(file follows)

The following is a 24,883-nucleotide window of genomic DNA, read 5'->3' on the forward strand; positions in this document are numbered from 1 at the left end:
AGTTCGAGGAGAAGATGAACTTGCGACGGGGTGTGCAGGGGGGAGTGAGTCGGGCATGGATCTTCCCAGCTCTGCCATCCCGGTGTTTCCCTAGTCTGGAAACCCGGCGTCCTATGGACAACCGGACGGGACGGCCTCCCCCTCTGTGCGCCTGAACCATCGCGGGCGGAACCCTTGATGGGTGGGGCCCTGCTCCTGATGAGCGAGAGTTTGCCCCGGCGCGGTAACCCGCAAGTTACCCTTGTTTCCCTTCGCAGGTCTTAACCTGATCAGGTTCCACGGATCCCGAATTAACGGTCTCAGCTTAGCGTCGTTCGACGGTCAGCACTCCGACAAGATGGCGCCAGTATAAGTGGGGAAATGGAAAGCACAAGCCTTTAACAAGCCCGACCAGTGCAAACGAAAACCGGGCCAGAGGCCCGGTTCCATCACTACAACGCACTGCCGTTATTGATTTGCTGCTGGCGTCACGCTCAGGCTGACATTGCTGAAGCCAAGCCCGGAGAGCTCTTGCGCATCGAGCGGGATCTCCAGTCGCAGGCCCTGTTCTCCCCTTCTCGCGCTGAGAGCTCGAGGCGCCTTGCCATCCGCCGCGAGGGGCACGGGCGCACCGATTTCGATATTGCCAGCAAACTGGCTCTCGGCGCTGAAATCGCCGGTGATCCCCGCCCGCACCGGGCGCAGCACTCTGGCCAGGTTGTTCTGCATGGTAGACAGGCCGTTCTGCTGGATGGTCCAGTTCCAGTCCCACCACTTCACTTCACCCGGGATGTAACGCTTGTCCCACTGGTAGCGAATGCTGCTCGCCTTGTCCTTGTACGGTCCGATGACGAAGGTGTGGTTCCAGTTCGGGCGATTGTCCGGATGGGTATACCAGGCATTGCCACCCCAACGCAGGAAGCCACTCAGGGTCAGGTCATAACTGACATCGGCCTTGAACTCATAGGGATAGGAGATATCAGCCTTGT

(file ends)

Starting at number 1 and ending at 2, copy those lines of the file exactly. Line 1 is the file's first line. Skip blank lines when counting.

The following is a 24,883-nucleotide window of genomic DNA, read 5'->3' on the forward strand; positions in this document are numbered from 1 at the left end:
AGTTCGAGGAGAAGATGAACTTGCGACGGGGTGTGCAGGGGGGAGTGAGTCGGGCATGGATCTTCCCAGCTCTGCCATCCCGGTGTTTCCCTAGTCTGGAAACCCGGCGTCCTATGGACAACCGGACGGGACGGCCTCCCCCTCTGTGCGCCTGAACCATCGCGGGCGGAACCCTTGATGGGTGGGGCCCTGCTCCTGATGAGCGAGAGTTTGCCCCGGCGCGGTAACCCGCAAGTTACCCTTGTTTCCCTTCGCAGGTCTTAACCTGATCAGGTTCCACGGATCCCGAATTAACGGTCTCAGCTTAGCGTCGTTCGACGGTCAGCACTCCGACAAGATGGCGCCAGTATAAGTGGGGAAATGGAAAGCACAAGCCTTTAACAAGCCCGACCAGTGCAAACGAAAACCGGGCCAGAGGCCCGGTTCCATCACTACAACGCACTGCCGTTATTGATTTGCTGCTGGCGTCACGCTCAGGCTGACATTGCTGAAGCCAAGCCCGGAGAGCTCTTGCGCATCGAGCGGGATCTCCAGTCGCAGGCCCTGTTCTCCCCTTCTCGCGCTGAGAGCTCGAGGCGCCTTGCCATCCGCCGCGAGGGGCACGGGCGCACCGATTTCGATATTGCCAGCAAACTGGCTCTCGGCGCTGAAATCGCCGGTGATCCCCGCCCGCACCGGGCGCAGCACTCTGGCCAGGTTGTTCTGCATGGTAGACAGGCCGTTCTGCTGGATGGTCCAGTTCCAGTCCCACCACTTCACTTCACCCGGGATGTAACGCTTGTCCCACTGGTAGCGAATGCTGCTCGCCTTGTCCTTGTACGGTCCGATGACGAAGGTGTGGTTCCAGTTCGGGCGATTGTCCGGATGGGTATACCAGGCATTGCCACCCCAACGCAGGAAGCCACTCAGGGTCAGGTCATAACTGACATCGGCCTTGAACTCATAGGGATAGGAGATATCAGCCTTGT